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A thought that is somehow exciting and terrifying at the same time.

Those are my power rankings. How did you see it? Were you happy with Watson’s Facebook post? What about LeBron, Rose, and Hawkins? Could they all be doing more? If you’re a parent, does that change your opinion?

Hit the comments and let me know!


  1. Has LeBron spoke on Tamir? As a father and someone who has spent the whole summer rebranding himself as Mr Cleveland I thought he would (or maybe he doesn’t want to ruffle feathers of those who guard his house)

    I don’t expect the athletes to do anything, but I respect the ones who do and the respective commissioners who have who by and large have kept their mouths shut. Stern would’ve shut it down after Rose

    1. He did, spoke o the Rice family when the Cavs got back from Brooklyn when they played the Nets. I didn’t like LeBron the Person before he left Cleveland in 2010 or when he was a Miami Heat, but he’s winning me over this time, I am 100% Cleveland-Born and Raised; as much Crap Cleveland gets OUTSIDE the city and state Us Natives struggle with Leaving or Staying to Help (which is why “The Decision” ticked folks off: it was How he Left, not Him Leaving in Itself).

    2. Lebron confused me when he said he hasn’t talked to his sons about Ferguson/Mike Brown. They’re Tamir’s age, this happened in their area, and his kids surely use the internet so it’s odd that he said that in an interview.

      Adam Silver has won over a lot of people by being progressive about players wearing the shirts. And I think Goodell can’t say anything about it because, well, the NFL leadership is a joke right now.

  2. As a Father (to a Daughter), a Black Man, Soldier and College Grad. everyone except Watson pretty much said and did the Right Thing(s). Athletes don’t “have” to be Role Models or Activists, but it is Great WHEN they Do Stand and Speak. With this seemingly becoming a 2nd Civil Rights Movement, much is out here and at stake for not just the Famous, but All of Us to Act in whatever Positive Capacity Possible.

    Do I expect Athletes to “walk out” of leagues to show solidarity- No, yet could you imagine the Power and Support that would give? With every police chief/commissioner and officer being “offended” that We Black Folks have had Enough of Police Brutality, and Blatant and Subtle Racist/Bigot that can’t and won’t see the Facts and Personal Experiences of Black ppl of Discrimination would be more impactful than what the “Arab Spring” was years ago.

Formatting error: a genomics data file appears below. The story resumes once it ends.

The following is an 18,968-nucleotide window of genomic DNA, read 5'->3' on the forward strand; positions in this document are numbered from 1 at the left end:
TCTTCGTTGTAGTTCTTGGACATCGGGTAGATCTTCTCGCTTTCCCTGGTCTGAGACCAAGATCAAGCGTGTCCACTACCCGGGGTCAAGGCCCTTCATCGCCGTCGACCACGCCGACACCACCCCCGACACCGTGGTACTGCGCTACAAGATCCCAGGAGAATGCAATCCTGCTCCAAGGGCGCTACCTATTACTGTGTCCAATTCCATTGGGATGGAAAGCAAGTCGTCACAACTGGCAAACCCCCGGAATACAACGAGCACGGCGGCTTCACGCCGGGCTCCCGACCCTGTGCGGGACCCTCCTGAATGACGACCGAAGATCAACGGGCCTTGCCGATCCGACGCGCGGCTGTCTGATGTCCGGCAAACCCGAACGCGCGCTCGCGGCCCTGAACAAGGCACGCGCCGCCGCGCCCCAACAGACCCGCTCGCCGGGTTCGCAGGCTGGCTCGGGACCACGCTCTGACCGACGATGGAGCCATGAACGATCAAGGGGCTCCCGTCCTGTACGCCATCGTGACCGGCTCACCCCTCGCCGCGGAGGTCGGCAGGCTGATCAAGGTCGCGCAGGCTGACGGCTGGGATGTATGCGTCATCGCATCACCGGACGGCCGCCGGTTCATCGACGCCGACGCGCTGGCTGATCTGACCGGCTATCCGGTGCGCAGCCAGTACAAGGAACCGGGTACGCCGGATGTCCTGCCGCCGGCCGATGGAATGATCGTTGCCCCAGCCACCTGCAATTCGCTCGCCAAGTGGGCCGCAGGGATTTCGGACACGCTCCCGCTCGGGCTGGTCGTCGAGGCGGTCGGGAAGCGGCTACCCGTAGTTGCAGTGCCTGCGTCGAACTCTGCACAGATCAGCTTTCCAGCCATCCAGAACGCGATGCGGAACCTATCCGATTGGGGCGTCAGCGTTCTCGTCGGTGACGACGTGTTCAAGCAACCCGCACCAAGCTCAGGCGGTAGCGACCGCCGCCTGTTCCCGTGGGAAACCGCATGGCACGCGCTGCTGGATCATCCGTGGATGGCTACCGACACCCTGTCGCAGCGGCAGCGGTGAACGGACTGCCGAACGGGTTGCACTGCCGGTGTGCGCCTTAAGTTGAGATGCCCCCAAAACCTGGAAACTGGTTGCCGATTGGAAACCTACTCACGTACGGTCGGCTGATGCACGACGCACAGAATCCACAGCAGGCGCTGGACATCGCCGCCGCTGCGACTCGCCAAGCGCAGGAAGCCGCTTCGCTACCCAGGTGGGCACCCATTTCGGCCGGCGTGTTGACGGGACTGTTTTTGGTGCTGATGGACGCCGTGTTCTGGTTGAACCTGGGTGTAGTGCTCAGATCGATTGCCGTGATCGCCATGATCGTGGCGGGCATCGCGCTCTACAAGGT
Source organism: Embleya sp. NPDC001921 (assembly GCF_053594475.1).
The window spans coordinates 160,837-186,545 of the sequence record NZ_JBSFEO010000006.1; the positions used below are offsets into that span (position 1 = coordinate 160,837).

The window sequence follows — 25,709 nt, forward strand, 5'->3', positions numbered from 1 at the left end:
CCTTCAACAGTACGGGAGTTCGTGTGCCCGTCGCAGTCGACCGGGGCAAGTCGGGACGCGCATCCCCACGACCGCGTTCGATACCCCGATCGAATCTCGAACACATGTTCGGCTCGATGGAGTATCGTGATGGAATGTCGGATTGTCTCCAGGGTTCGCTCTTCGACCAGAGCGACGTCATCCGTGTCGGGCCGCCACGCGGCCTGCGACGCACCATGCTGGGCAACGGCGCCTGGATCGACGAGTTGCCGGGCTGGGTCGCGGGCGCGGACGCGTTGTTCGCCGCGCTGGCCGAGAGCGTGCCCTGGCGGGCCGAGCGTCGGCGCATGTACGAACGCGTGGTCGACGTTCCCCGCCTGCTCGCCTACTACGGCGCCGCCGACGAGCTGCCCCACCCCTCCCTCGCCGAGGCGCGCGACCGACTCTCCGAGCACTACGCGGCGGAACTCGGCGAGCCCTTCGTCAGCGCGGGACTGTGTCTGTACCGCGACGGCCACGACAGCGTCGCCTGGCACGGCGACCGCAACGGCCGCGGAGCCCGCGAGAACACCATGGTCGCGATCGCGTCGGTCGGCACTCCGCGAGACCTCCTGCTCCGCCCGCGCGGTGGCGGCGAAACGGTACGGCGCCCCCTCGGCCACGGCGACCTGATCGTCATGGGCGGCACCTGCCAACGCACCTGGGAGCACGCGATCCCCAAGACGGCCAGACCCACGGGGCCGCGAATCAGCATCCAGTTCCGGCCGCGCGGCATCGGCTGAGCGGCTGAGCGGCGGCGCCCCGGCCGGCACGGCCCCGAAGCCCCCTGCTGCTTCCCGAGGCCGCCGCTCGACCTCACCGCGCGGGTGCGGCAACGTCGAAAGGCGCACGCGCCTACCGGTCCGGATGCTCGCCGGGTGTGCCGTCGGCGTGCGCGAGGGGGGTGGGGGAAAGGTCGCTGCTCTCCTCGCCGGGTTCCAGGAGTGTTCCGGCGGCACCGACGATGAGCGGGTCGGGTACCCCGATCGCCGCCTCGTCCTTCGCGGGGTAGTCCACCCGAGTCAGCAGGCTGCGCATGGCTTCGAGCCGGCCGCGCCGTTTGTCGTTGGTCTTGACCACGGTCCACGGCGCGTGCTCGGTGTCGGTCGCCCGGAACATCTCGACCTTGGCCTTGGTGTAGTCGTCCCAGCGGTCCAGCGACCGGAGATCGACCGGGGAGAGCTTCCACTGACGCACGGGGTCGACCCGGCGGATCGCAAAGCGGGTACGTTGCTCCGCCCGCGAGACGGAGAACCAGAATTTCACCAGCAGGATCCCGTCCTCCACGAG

WE have the Culture, the Consumer Capital ($1 Trillion Spending), Technology and the Young and Smart Voices to make Noise and Change- The Opportunities to Act must be Taken, not Asked or Begged For. If the likes of Sharpton, Jackson and the Congessional Black Caucus won’t Listen or Help then they are Also Part of the Problem and must be Pushed Aside

  3. I’m happy to see the discussion and the civil displays of displeasure with issues concerning our treatment. I’m also dismayed by the dismissal of any attempt of us to challenge our fervor in ‘getting our own house in order.’ I hate the term ‘respectability politics’, because what it says is that our image doesn’t matter. When I say image I mean our values and principles not necessarily how we look aesthetically. Our forebears during civil rights understood that in my opinion. In my area of Georgia, we recently had a shooting at a club where two people were killed. I don’t want to trivialize the cases in question, but my cry to my community is: Police didn’t do this, we did. Where is the passionate outcry from the masses, where is the determination to make sure this stops? Sure we mourn for the families, but these instances don’t hold the nation’s attention as long as and as deep as cases where we can get behind race, gender, etc. I want the perpetuation of our least common denominator to cease so that we can fight the battles of injustice and oppression unified and with a common purpose.

  4. Activism for everyone shows up in many different ways. It’s not always visible, so you if you’re waiting on someone else to do something than your missing the moment when you could be that person saying or doing something that would create a shift in this world.